Cytisine is a plant-based smoking cessation medication. Cytisine acts by reducing the rewarding effect of nicotine and attenuating nicotine withdrawal symptoms. A recent review concluded that cytisine is the most promising future smoking cessation treatment. Cytisine is inexpensive to produce and is currently priced much lower than other cessation medications. It is well-tolerated by smokers and requires a shorter treatment period than conventional treatments. Because it is plant-based, cytisine may be attractive for smokers who prefer 'natural' medicines. Numerous placebo-controlled studies have demonstrated the safety and efficacy of cytisine. One high-quality pragmatic non-inferiority trial (n = 1310) found that cytisine was superior to nicotine replacement therapy (NRT) in improving self-reported continuous abstinence rates at 1 week, and 1, 2 and 6 months when both groups received minimal behavioural support.

Active Comparator: NRT+
The Nicoderm® patch plus Nicorette® Lozenge will be provided to participants in the combination NRT group. Participants smoking less than 15 cigarettes per day will be provided with 14 mg patches while those smoking 15 or more cigarettes per day will receive 21 mg patches. Participants will be told to apply a new patch each morning. Participants will be instructed to use the lozenges as needed (up to 15 per day) to overcome nicotine cravings. Lozenges are available in both 2mg and 4mg strengths. For those who are smoking less than 15 cigarettes per day, they will be given the 2mg strength. For those who are smoking 15 or more cigarettes per day, they will receive the 4mg strength.
Drug: Nicoderm C-Q Transdermal Product
The Nicoderm® patch plus Nicorette® Lozenge will be provided to participants in the combination NRT group. Participants will be instructed to apply a new patch each day. They will continue to wear patches for 25 days.
Other Name: NRT+

Drug: Nicorette Lozenge Product
Participants in the NRT group will receive Nicorette Lozenges to use during their 25-day quit attempt. They will receive enough lozenges to last for the 25-day treatment period.




Primary Outcome Measures :
  1. Feasibility of study [ Time Frame: Baseline to 25-day follow-up ]
    will be feasible to recruit 10 relapsed smokers with CHD per month to a study of cytisine vs. combination NRT


Secondary Outcome Measures :
  1. Treatment completion [ Time Frame: Baseline to 25-day follow-up ]
    Participants will complete at least 70% of their prescribed treatment

  2. Attrition [ Time Frame: Baseline to 25-day follow-up ]
    There will be less than 5% attrition over a 25-d treatment period

  3. Cigarette consumption [ Time Frame: Baseline to 25-day follow-up ]
    Cigarette consumption will drop by 5 cigs/d more in the cytisine group compared to the combination NRT group by the end of the 25-d treatment period

  4. Arterial Stiffness [ Time Frame: Baseline to 25-day follow-up ]
    Arterial stiffness, as measured by pulse wave velocity, will improve in smokers who are able to achieve complete abstinence (i.e. smoking zero cigarettes per day).



Information from the National Library of Medicine

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Ages Eligible for Study:   Child, Adult, Older Adult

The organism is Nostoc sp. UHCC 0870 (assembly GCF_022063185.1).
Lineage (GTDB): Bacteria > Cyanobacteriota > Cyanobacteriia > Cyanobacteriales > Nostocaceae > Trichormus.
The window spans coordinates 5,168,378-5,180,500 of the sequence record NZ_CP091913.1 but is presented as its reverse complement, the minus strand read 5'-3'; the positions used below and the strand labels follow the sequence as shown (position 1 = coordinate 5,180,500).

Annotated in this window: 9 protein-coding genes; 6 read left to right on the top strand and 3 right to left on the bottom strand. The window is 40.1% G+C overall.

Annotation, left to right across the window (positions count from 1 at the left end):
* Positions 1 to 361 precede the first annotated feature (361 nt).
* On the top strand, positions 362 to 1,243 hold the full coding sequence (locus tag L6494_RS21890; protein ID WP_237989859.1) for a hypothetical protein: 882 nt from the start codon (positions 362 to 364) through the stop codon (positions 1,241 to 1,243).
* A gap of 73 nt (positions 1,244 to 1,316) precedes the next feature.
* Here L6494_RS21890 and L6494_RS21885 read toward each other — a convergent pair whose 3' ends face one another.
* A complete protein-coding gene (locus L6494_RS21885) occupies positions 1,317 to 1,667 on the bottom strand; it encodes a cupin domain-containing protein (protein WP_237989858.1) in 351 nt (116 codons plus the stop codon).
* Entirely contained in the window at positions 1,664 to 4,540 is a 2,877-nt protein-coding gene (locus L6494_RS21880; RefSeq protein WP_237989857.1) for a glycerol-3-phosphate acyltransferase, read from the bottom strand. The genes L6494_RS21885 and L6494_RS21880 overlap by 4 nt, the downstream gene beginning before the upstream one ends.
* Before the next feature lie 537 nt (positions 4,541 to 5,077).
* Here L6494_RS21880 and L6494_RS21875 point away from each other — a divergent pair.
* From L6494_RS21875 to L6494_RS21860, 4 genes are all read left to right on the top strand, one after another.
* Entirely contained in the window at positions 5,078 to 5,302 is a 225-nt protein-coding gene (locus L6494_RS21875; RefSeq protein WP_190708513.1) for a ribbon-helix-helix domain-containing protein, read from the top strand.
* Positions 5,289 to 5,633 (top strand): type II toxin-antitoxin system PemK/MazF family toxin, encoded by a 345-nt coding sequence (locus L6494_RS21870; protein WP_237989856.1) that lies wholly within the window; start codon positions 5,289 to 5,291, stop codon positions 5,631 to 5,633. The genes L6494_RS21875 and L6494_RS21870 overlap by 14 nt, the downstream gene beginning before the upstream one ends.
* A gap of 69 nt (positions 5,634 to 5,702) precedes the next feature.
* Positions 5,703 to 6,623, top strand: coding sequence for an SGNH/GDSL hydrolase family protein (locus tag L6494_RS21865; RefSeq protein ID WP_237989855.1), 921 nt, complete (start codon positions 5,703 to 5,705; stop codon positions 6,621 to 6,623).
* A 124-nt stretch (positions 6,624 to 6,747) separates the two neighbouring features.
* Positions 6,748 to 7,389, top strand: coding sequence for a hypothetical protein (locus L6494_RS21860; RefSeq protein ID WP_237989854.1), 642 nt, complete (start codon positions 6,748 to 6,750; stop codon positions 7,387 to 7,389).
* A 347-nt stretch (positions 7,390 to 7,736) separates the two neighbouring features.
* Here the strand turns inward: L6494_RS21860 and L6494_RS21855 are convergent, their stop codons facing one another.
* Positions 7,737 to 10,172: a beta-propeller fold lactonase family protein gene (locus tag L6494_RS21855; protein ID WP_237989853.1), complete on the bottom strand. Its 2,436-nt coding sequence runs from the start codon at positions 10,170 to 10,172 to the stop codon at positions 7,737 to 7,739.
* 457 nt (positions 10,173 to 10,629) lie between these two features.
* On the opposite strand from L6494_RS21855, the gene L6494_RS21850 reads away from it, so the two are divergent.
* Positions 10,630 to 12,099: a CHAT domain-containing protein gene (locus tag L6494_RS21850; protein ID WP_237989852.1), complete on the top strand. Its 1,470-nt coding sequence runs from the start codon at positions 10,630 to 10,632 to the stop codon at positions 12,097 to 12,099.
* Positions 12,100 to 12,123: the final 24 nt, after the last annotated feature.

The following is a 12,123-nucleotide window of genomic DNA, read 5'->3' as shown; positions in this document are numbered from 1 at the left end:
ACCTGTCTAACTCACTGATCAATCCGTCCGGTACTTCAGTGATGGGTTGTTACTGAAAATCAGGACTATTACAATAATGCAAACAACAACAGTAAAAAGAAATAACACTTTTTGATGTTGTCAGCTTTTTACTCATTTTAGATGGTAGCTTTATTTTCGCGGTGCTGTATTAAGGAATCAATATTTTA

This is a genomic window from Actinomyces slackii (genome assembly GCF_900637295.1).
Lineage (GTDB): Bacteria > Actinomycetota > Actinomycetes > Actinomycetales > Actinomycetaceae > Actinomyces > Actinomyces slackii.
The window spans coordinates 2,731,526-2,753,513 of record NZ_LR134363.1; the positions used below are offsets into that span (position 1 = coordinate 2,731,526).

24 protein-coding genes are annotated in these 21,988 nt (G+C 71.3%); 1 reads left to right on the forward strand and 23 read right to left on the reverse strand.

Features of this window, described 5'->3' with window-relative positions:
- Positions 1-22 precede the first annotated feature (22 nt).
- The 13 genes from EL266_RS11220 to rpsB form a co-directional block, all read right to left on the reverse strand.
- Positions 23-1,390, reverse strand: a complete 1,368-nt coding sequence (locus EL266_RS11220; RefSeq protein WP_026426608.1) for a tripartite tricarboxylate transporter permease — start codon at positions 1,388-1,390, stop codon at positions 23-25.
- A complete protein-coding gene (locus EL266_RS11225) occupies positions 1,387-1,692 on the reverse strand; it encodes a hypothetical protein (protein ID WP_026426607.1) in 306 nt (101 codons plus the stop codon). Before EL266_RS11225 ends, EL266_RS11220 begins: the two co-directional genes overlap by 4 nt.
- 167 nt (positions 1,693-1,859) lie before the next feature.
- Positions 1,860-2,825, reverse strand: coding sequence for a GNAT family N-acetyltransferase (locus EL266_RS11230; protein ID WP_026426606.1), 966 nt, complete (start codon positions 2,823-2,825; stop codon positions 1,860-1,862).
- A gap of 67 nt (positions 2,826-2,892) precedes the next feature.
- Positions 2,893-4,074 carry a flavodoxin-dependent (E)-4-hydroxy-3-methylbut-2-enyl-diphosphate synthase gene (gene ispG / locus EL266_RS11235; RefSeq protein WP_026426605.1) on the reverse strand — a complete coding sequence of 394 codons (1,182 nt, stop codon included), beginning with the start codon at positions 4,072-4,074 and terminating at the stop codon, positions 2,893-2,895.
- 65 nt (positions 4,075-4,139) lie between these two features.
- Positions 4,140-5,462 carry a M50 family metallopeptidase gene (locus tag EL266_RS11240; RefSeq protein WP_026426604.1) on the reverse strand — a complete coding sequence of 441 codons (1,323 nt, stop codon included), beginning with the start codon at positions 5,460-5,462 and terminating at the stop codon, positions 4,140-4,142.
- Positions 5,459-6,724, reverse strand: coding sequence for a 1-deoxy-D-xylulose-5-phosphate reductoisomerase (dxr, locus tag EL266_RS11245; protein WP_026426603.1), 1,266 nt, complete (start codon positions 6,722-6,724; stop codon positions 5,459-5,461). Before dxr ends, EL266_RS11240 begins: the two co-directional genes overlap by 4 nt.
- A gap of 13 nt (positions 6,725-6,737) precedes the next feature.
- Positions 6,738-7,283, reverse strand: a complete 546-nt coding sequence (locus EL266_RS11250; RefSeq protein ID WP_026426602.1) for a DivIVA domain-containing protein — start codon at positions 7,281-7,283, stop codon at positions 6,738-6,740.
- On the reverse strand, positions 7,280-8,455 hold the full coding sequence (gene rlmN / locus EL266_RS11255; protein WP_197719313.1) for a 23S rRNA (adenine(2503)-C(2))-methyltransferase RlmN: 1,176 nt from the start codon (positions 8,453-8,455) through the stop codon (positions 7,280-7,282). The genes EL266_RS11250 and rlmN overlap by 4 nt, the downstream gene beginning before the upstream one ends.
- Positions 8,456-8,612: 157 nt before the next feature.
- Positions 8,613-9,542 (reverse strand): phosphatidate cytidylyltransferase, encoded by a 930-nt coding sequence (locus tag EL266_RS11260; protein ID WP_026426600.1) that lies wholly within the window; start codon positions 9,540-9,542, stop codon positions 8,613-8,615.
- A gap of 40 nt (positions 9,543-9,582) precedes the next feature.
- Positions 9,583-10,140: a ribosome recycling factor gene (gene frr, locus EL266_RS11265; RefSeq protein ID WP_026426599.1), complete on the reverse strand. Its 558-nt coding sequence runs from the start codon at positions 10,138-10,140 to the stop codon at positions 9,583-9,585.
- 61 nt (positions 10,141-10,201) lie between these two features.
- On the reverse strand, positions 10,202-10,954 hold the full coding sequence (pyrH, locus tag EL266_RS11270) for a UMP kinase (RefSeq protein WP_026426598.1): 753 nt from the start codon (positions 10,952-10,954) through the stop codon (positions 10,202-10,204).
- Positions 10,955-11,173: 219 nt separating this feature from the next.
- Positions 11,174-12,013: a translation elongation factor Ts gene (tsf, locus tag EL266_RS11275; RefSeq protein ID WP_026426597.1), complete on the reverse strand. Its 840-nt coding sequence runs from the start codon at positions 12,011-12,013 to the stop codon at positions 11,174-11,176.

Sexes Eligible for Study:   All
Accepts Healthy Volunteers:   No
Criteria

Inclusion Criteria:

  1. Patient is enrolled in UOHI's Quit Smoking Program;
  2. Patient has relapsed to daily smoking ≥10 cigarettes per day within 90 days of discharge from UOHI;
  3. Patient is currently smoking ≥10 cigarettes per day.

Exclusion Criteria:

  1. Patient has used NRT, cytisine, varenicline, bupropion or a nicotine-containing vaping device within in the past 15 days;
  2. Patient is unavailable to come to UOHI for assessments;
  3. Patient is unable to provide informed consent;
  4. Patient is unable to comprehend the intervention instructions (in the opinion of qualified investigators)

Information from the National Library of Medicine

To learn more about this study, you or your doctor may contact the study research staff using the contact information provided by the sponsor.

Please refer to this study by its ClinicalTrials.gov identifier (NCT number): NCT04286295


Locations
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Canada, Ontario
University of Ottawa Heart Insitute - Prevention and Wellness Centre
Ottawa, Ontario, Canada, K1Y 4W7
Sponsors and Collaborators
Ottawa Heart Institute Research Corporation
Investigators
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Principal Investigator: Andrew Pipe, MD Ottawa Heart Institute Research Corporation
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Responsible Party: Ottawa Heart Institute Research Corporation
ClinicalTrials.gov Identifier: NCT04286295    
Other Study ID Numbers: 20190720-01H
First Posted: February 26, 2020    Key Record Dates
Last Update Posted: December 8, 2023
Last Verified: December 2023
Individual Participant Data (IPD) Sharing Statement:
Plan to Share IPD: No
Plan Description: This is a pilot study so datasets will not be shared until a written request is submitted to the PI.

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Studies a U.S. FDA-regulated Drug Product: No
Studies a U.S. FDA-regulated Device Product: No
Keywords provided by Ottawa Heart Institute Research Corporation:
Tobacco
Relapse prevention
Additional relevant MeSH terms:
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Coronary Artery Disease
Coronary Disease
Myocardial Ischemia
Heart Diseases
Cardiovascular Diseases
Arteriosclerosis
Arterial Occlusive Diseases
Vascular Diseases
Nicotine
Ganglionic Stimulants
Autonomic Agents
Peripheral Nervous System Agents
Physiological Effects of Drugs
Nicotinic Agonists
Cholinergic Agonists
Cholinergic Agents
Neurotransmitter Agents
Molecular Mechanisms of Pharmacological Action